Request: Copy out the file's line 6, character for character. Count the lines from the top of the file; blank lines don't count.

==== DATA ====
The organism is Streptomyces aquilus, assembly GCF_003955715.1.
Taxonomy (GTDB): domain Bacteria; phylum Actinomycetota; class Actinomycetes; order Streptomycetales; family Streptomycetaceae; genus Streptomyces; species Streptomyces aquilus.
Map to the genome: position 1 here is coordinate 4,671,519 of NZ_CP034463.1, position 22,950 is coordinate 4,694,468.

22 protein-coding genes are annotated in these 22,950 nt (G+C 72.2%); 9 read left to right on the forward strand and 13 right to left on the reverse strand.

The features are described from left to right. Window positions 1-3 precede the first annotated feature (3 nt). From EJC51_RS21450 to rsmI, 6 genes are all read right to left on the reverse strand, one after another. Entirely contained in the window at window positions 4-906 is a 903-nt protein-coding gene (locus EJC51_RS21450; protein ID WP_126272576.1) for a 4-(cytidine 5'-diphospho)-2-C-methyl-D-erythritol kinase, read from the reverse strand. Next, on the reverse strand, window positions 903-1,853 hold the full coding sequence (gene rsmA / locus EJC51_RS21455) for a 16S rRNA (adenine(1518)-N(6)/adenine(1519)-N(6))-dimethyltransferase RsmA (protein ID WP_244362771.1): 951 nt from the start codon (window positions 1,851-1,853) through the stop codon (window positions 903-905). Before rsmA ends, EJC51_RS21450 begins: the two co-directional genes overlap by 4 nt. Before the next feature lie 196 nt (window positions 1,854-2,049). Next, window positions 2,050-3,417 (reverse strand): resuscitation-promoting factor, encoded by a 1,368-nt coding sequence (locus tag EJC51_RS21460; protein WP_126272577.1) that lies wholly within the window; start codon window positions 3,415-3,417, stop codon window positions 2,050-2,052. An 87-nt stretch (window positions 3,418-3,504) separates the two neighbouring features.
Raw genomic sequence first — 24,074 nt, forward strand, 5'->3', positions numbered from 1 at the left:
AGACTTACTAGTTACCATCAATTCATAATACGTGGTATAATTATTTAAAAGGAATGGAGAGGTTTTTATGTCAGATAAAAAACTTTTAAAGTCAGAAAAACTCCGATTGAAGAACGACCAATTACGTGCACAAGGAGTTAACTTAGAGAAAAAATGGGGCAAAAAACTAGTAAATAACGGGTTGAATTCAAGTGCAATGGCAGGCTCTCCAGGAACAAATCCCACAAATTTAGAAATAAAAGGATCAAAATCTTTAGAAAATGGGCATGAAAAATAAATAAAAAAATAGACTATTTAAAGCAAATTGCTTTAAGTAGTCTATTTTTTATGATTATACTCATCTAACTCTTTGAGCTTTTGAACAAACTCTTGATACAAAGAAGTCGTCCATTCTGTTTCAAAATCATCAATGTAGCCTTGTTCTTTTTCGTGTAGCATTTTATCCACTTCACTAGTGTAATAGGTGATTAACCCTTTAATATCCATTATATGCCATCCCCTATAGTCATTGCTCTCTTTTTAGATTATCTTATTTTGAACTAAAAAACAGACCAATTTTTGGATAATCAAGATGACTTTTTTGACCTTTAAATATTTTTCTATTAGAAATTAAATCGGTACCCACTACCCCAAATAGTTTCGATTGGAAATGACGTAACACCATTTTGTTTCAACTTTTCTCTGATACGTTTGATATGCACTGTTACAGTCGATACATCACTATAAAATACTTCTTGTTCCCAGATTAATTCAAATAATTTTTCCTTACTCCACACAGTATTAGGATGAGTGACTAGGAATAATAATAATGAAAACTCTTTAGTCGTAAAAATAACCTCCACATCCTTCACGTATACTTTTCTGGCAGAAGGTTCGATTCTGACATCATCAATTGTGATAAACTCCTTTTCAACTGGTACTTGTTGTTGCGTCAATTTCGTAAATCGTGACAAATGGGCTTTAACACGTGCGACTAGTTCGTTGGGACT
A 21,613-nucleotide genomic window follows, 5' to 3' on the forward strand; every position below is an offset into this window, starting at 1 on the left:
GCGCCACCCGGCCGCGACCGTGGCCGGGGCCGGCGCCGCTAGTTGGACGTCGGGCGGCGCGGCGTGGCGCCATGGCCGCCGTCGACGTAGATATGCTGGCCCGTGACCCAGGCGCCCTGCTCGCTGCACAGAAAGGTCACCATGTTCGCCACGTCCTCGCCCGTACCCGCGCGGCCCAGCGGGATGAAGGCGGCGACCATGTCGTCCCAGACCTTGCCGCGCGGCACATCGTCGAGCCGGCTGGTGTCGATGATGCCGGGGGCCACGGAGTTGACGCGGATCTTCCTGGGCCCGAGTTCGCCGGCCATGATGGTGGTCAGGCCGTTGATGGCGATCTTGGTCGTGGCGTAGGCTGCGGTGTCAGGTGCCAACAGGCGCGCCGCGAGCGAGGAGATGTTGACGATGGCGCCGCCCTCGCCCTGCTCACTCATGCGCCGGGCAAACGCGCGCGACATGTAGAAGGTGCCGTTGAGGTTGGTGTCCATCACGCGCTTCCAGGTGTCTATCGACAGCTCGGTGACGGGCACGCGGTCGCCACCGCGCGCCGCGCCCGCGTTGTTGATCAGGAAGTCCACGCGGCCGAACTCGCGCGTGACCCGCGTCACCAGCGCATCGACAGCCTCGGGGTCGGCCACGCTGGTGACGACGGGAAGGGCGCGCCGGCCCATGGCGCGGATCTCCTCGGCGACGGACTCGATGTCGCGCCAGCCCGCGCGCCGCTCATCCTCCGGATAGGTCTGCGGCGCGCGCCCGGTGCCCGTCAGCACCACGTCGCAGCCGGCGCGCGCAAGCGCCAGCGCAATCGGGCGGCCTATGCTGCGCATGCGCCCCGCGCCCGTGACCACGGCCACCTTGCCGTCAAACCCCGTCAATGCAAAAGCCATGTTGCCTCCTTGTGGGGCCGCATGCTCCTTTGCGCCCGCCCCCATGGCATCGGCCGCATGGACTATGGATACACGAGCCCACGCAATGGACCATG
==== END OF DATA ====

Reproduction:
Raw genomic sequence first — 24,074 nt, forward strand, 5'->3', positions numbered from 1 at the left: